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  1. Jeremy Avigad & Richard Zach, The Epsilon Calculus. Stanford Encyclopedia of Philosophy.
    The epsilon calculus is a logical formalism developed by David Hilbert in the service of his program in the foundations of mathematics. The epsilon operator is a term-forming operator which replaces quantifiers in ordinary predicate logic. Specifically, in the calculus, a term..
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  2. J. Azzouni (2005). How to Nominalize Formalism. Philosophia Mathematica 13 (2):135-159.
    Formalism shares with nominalism a distaste for abstracta. But an honest exposition of the former position risks introducing abstracta as the stuff of syntax. This article describes the dangers, and offers a new escape route from platonism for the formalist. It is explained how the needed role of derivations in mathematical practice can be explained, not by a commitment to the derivations themselves, but by the commitment of the mathematician to a practice which is in accord with a theory of (...)
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  3. Robert J. Baum (1972). The Instrumentalist and Formalist Elements of Berkeley's Philosophy of Mathematics. Studies in History and Philosophy of Science Part A 3 (2):119-134.
    The main thesis of this paper is that, Contrary to general belief, George berkeley did in fact express a coherent philosophy of mathematics in his major published works. He treated arithmetic and geometry separately and differently, And this paper focuses on his philosophy of arithmetic, Which is shown to be strikingly similar to the 19th and 20th century philosophies of mathematics known as 'formalism' and 'instrumentalism'. A major portion of the paper is devoted to showing how this philosophy of mathematics (...)
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  4. Anthony Birch (2007). Waismann's Critique of Wittgenstein. Analysis and Metaphysics 6 (2007):263-272.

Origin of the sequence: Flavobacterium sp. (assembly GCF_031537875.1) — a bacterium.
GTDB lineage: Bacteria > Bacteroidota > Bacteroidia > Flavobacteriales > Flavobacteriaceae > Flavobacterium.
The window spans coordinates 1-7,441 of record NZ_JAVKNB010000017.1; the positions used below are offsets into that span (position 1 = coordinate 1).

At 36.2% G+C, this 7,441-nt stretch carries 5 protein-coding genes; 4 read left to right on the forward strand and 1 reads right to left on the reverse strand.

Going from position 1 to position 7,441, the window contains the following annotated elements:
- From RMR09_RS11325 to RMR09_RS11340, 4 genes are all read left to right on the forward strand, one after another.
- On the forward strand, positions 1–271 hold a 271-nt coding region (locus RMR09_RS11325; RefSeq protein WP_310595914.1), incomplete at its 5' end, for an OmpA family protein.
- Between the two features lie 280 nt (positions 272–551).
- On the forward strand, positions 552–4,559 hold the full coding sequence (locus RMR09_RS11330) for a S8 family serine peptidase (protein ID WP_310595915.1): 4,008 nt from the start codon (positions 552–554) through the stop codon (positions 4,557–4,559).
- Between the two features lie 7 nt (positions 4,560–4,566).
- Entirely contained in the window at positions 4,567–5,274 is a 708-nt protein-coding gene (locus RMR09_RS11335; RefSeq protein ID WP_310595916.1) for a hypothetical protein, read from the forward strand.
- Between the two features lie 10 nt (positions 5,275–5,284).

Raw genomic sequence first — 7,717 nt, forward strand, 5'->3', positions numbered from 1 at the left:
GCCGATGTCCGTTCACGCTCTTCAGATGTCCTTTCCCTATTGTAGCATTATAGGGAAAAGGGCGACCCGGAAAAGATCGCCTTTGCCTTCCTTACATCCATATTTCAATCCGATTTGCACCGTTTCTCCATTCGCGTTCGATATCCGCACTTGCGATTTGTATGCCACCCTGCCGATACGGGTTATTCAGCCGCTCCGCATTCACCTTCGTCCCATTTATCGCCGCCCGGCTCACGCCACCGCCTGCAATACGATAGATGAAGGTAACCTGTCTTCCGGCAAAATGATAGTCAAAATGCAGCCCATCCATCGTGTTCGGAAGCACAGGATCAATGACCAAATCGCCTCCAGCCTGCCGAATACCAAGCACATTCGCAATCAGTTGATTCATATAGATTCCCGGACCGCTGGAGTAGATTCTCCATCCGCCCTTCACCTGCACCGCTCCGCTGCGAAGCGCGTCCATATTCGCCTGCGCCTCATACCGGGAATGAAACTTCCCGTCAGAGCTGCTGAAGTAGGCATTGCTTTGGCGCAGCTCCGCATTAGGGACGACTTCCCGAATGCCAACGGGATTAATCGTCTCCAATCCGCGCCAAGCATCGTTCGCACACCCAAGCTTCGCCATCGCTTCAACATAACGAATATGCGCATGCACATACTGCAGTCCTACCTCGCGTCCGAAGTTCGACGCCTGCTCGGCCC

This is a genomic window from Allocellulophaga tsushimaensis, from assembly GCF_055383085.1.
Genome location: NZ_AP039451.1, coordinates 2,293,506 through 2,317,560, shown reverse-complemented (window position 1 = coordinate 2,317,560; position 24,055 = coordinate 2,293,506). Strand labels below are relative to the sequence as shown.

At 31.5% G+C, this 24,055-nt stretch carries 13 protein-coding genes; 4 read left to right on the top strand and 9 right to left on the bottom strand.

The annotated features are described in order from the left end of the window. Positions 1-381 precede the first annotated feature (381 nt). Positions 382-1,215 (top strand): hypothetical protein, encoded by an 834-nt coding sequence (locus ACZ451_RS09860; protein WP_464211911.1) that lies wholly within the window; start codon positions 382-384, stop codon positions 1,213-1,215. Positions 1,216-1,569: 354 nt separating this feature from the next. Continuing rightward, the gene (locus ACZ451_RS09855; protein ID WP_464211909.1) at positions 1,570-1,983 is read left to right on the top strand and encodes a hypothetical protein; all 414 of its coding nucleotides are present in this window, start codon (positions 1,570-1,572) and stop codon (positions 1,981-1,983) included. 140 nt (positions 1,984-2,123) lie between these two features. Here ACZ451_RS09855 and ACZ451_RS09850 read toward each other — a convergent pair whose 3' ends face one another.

Friedrich Waismann, a little-known mathematician and onetime student of Wittgenstein's, provides answers to problems that vexed Wittgenstein in his attempt to explicate the foundations of mathematics through an analysis of its practice. Waismann argues in favor of mathematical intuition and the reality of infinity with a Wittgensteinian twist. Waismann's arguments lead toward an approach to the foundation of mathematics that takes into consideration the language and practice of experts.
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  5. J. P. Burgess (2011). Alan Weir. Truth Through Proof: A Formalist Foundation for Mathematics. Oxford: Clarendon Press, 2010. ISBN 978-0-19-954149-2. Pp. Xiv+281. [REVIEW] Philosophia Mathematica 19 (2):213-219.
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  6. Haskell B. Curry (1951/1970). Outlines of a Formalist Philosophy of Mathematics. Amsterdam,North-Holland Pub. Co..
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  7. Haskell B. Curry, J. Roger Hindley & J. P. Seldin (eds.) (1980). To H.B. Curry: Essays on Combinatory Logic, Lambda Calculus, and Formalism. Academic Press.
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  8. Anita Dilger (1987). Formalism and its Limits. Investigations Into the Recent Philosophy of Mathematics. Philosophy and History 20 (2):145-146.
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  9. William J. Edgar (1973). Is Intuitionism the Epistemically Serious Foundation for Mathematics? Philosophia Mathematica (2):113-133.
  10. S. Feferman (2012). Curtis Franks. The Autonomy of Mathematical Knowledge: Hilbert's Program Revisted. Cambridge: Cambridge University Press, 2009. Isbn 978-0-521-51437-8. Pp. XIII+213. [REVIEW] Philosophia Mathematica 20 (3):387-400.